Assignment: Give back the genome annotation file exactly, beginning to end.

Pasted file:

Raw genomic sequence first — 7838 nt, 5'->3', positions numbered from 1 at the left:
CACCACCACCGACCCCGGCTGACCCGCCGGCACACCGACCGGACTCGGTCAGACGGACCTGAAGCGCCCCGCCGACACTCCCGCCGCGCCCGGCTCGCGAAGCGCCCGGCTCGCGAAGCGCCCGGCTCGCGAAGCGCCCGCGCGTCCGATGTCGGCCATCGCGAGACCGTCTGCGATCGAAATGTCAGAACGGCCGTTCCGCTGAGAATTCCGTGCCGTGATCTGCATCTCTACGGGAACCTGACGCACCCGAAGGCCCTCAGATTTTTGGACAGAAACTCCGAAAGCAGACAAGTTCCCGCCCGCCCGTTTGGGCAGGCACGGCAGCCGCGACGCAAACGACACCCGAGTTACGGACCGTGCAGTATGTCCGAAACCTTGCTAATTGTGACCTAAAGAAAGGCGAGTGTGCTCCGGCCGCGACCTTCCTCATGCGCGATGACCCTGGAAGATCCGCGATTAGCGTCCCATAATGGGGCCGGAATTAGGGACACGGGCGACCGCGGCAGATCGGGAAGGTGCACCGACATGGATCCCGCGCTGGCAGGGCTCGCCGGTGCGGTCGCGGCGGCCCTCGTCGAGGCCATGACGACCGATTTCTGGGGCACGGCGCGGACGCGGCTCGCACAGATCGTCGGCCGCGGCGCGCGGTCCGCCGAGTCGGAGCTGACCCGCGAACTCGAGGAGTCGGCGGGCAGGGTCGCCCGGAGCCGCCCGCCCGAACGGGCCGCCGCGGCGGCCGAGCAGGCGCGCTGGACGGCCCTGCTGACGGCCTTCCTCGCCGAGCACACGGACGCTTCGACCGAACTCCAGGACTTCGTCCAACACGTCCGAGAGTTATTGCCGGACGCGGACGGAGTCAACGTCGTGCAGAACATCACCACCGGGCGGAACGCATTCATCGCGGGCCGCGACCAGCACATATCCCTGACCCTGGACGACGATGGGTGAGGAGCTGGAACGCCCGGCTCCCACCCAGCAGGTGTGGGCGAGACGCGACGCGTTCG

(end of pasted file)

Raw genomic sequence first — 7838 nt, 5'->3', positions numbered from 1 at the left:
CACCACCACCGACCCCGGCTGACCCGCCGGCACACCGACCGGACTCGGTCAGACGGACCTGAAGCGCCCCGCCGACACTCCCGCCGCGCCCGGCTCGCGAAGCGCCCGGCTCGCGAAGCGCCCGGCTCGCGAAGCGCCCGCGCGTCCGATGTCGGCCATCGCGAGACCGTCTGCGATCGAAATGTCAGAACGGCCGTTCCGCTGAGAATTCCGTGCCGTGATCTGCATCTCTACGGGAACCTGACGCACCCGAAGGCCCTCAGATTTTTGGACAGAAACTCCGAAAGCAGACAAGTTCCCGCCCGCCCGTTTGGGCAGGCACGGCAGCCGCGACGCAAACGACACCCGAGTTACGGACCGTGCAGTATGTCCGAAACCTTGCTAATTGTGACCTAAAGAAAGGCGAGTGTGCTCCGGCCGCGACCTTCCTCATGCGCGATGACCCTGGAAGATCCGCGATTAGCGTCCCATAATGGGGCCGGAATTAGGGACACGGGCGACCGCGGCAGATCGGGAAGGTGCACCGACATGGATCCCGCGCTGGCAGGGCTCGCCGGTGCGGTCGCGGCGGCCCTCGTCGAGGCCATGACGACCGATTTCTGGGGCACGGCGCGGACGCGGCTCGCACAGATCGTCGGCCGCGGCGCGCGGTCCGCCGAGTCGGAGCTGACCCGCGAACTCGAGGAGTCGGCGGGCAGGGTCGCCCGGAGCCGCCCGCCCGAACGGGCCGCCGCGGCGGCCGAGCAGGCGCGCTGGACGGCCCTGCTGACGGCCTTCCTCGCCGAGCACACGGACGCTTCGACCGAACTCCAGGACTTCGTCCAACACGTCCGAGAGTTATTGCCGGACGCGGACGGAGTCAACGTCGTGCAGAACATCACCACCGGGCGGAACGCATTCATCGCGGGCCGCGACCAGCACATATCCCTGACCCTGGACGACGATGGGTGAGGAGCTGGAACGCCCGGCTCCCACCCAGCAGGTGTGGGCGAGACGCGACGCGTTCG